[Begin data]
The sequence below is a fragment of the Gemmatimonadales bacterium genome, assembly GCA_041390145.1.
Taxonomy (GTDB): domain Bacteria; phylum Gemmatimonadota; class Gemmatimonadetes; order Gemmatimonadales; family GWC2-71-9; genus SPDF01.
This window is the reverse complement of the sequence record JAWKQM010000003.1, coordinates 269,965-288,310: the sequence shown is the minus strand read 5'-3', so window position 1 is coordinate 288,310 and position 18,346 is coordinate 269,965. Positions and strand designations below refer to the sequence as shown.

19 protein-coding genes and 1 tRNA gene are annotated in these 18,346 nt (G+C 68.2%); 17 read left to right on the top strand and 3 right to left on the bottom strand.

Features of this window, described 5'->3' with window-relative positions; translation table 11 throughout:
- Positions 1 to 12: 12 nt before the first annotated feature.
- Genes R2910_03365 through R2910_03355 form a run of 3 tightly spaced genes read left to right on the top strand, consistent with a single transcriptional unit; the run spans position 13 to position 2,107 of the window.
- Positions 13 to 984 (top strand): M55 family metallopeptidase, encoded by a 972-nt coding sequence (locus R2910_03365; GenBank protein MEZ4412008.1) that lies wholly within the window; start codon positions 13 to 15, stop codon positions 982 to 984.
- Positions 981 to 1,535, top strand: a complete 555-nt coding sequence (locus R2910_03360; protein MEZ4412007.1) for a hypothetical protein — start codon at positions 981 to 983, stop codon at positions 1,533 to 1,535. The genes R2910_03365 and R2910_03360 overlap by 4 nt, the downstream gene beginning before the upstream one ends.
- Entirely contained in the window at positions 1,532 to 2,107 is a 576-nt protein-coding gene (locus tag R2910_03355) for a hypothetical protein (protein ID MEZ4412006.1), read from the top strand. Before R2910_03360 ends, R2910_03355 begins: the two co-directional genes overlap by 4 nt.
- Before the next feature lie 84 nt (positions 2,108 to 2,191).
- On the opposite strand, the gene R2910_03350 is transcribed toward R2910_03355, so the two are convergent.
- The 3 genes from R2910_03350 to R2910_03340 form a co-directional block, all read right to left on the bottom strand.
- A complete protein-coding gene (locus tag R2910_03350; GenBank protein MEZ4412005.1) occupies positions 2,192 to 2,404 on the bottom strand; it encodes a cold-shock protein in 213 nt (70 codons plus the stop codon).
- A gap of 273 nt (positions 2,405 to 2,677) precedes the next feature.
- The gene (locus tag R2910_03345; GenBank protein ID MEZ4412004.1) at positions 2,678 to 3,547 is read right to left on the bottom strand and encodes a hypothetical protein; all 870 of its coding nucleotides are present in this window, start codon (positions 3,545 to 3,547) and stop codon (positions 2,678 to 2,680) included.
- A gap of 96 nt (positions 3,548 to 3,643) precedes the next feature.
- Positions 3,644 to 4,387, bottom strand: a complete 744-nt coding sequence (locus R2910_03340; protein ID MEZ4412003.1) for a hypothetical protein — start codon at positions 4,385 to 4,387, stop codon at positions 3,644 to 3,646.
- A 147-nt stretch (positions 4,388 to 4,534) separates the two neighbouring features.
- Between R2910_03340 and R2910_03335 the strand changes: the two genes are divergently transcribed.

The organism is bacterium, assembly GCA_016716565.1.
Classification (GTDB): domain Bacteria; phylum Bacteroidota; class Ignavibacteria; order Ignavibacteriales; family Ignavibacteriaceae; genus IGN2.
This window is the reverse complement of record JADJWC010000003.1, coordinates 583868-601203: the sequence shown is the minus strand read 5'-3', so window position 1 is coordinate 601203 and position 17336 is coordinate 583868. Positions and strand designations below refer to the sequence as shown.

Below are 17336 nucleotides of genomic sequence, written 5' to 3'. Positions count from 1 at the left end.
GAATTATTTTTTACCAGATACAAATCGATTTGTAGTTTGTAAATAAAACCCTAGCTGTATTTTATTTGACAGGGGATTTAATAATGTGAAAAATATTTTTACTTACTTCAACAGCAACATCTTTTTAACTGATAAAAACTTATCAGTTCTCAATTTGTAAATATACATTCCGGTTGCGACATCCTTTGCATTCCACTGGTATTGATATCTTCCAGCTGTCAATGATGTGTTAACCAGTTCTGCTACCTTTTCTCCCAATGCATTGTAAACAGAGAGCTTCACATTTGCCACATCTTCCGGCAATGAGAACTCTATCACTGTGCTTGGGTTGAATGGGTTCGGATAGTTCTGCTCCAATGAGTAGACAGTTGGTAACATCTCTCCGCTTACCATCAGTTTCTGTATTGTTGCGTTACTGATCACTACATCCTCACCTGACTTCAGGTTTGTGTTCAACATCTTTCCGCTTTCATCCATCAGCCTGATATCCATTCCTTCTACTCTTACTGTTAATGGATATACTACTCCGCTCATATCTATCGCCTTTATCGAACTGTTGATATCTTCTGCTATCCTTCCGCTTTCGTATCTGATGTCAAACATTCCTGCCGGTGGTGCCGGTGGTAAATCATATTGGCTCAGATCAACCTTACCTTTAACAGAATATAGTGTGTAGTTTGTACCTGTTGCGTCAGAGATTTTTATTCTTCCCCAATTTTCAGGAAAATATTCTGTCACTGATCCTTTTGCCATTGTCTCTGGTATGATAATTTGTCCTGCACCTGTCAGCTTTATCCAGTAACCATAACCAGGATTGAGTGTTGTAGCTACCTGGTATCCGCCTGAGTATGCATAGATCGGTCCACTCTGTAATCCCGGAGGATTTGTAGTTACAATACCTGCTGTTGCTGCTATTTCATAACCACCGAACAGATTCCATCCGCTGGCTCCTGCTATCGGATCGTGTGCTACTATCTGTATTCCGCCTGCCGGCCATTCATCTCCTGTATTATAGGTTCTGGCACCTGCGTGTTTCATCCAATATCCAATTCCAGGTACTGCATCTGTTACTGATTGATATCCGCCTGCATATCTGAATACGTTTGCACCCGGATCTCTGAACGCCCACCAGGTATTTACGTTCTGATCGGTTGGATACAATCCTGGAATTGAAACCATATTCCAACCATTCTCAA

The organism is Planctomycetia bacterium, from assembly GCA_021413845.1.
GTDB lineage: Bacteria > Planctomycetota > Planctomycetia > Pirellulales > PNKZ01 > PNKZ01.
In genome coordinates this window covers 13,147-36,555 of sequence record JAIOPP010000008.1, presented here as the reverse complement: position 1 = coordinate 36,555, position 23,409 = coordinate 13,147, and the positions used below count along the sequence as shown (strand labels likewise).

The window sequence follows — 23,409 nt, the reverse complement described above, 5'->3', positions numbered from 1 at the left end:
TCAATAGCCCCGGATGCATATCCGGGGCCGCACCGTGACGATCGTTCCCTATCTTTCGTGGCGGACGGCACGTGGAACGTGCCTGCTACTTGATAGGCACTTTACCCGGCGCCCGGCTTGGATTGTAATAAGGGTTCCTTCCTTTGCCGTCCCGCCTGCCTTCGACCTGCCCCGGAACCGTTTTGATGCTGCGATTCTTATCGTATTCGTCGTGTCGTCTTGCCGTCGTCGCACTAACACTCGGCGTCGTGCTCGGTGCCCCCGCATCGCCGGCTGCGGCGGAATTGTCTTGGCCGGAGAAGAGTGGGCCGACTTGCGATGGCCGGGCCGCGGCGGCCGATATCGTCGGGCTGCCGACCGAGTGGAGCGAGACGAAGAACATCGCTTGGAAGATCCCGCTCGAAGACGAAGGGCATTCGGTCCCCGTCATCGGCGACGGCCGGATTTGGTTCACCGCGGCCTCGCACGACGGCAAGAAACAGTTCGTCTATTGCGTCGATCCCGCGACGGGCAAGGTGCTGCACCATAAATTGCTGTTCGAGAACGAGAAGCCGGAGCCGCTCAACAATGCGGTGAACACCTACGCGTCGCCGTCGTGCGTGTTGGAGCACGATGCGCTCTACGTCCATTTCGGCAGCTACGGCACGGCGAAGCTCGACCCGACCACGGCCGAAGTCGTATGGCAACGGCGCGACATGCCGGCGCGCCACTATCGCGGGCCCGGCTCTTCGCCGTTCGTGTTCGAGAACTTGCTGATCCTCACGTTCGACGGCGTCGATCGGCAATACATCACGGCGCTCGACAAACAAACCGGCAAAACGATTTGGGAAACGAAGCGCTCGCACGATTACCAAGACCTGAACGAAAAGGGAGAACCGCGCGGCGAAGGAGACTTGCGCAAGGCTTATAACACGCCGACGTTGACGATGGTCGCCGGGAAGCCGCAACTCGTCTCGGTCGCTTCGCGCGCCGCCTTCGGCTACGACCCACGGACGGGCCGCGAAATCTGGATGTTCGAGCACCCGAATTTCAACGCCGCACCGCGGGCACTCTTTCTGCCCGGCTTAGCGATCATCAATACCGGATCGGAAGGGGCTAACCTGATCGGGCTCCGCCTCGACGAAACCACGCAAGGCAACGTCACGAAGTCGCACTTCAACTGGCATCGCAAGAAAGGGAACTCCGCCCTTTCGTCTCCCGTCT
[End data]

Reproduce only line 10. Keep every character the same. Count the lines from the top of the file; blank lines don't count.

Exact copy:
- Entirely contained in the window at positions 1,532 to 2,107 is a 576-nt protein-coding gene (locus tag R2910_03355) for a hypothetical protein (protein ID MEZ4412006.1), read from the top strand. Before R2910_03360 ends, R2910_03355 begins: the two co-directional genes overlap by 4 nt.